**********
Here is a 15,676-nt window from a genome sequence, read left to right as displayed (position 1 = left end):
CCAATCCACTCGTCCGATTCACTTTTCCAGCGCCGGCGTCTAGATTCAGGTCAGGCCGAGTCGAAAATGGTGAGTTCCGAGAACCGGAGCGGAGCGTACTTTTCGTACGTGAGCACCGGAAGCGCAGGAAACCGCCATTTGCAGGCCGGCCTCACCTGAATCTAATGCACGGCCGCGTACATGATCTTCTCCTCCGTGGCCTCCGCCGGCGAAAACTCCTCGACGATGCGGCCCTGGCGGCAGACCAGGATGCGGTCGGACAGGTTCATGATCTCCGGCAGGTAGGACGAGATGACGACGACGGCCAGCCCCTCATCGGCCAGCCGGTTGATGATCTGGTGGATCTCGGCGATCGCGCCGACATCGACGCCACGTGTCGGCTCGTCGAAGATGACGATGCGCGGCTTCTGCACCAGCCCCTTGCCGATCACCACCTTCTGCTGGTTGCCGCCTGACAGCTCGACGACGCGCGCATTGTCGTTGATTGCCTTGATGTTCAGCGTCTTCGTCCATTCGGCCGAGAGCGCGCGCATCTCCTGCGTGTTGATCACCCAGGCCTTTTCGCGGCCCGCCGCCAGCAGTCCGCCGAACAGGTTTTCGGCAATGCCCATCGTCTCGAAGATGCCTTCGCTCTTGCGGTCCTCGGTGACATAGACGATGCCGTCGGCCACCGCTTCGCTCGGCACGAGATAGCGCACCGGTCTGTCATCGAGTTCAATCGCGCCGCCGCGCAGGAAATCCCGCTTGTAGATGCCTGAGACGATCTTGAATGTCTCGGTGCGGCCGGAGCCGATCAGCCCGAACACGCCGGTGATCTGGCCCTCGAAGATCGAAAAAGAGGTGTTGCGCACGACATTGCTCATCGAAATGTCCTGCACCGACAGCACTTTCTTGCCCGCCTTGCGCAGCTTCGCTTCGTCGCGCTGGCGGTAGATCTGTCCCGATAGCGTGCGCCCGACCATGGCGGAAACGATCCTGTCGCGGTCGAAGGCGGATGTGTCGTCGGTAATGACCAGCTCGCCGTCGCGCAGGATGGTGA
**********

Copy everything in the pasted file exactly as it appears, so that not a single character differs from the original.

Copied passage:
Here is a 15,676-nt window from a genome sequence, read left to right as displayed (position 1 = left end):
CCAATCCACTCGTCCGATTCACTTTTCCAGCGCCGGCGTCTAGATTCAGGTCAGGCCGAGTCGAAAATGGTGAGTTCCGAGAACCGGAGCGGAGCGTACTTTTCGTACGTGAGCACCGGAAGCGCAGGAAACCGCCATTTGCAGGCCGGCCTCACCTGAATCTAATGCACGGCCGCGTACATGATCTTCTCCTCCGTGGCCTCCGCCGGCGAAAACTCCTCGACGATGCGGCCCTGGCGGCAGACCAGGATGCGGTCGGACAGGTTCATGATCTCCGGCAGGTAGGACGAGATGACGACGACGGCCAGCCCCTCATCGGCCAGCCGGTTGATGATCTGGTGGATCTCGGCGATCGCGCCGACATCGACGCCACGTGTCGGCTCGTCGAAGATGACGATGCGCGGCTTCTGCACCAGCCCCTTGCCGATCACCACCTTCTGCTGGTTGCCGCCTGACAGCTCGACGACGCGCGCATTGTCGTTGATTGCCTTGATGTTCAGCGTCTTCGTCCATTCGGCCGAGAGCGCGCGCATCTCCTGCGTGTTGATCACCCAGGCCTTTTCGCGGCCCGCCGCCAGCAGTCCGCCGAACAGGTTTTCGGCAATGCCCATCGTCTCGAAGATGCCTTCGCTCTTGCGGTCCTCGGTGACATAGACGATGCCGTCGGCCACCGCTTCGCTCGGCACGAGATAGCGCACCGGTCTGTCATCGAGTTCAATCGCGCCGCCGCGCAGGAAATCCCGCTTGTAGATGCCTGAGACGATCTTGAATGTCTCGGTGCGGCCGGAGCCGATCAGCCCGAACACGCCGGTGATCTGGCCCTCGAAGATCGAAAAAGAGGTGTTGCGCACGACATTGCTCATCGAAATGTCCTGCACCGACAGCACTTTCTTGCCCGCCTTGCGCAGCTTCGCTTCGTCGCGCTGGCGGTAGATCTGTCCCGATAGCGTGCGCCCGACCATGGCGGAAACGATCCTGTCGCGGTCGAAGGCGGATGTGTCGTCGGTAATGACCAGCTCGCCGTCGCGCAGGATGGTGA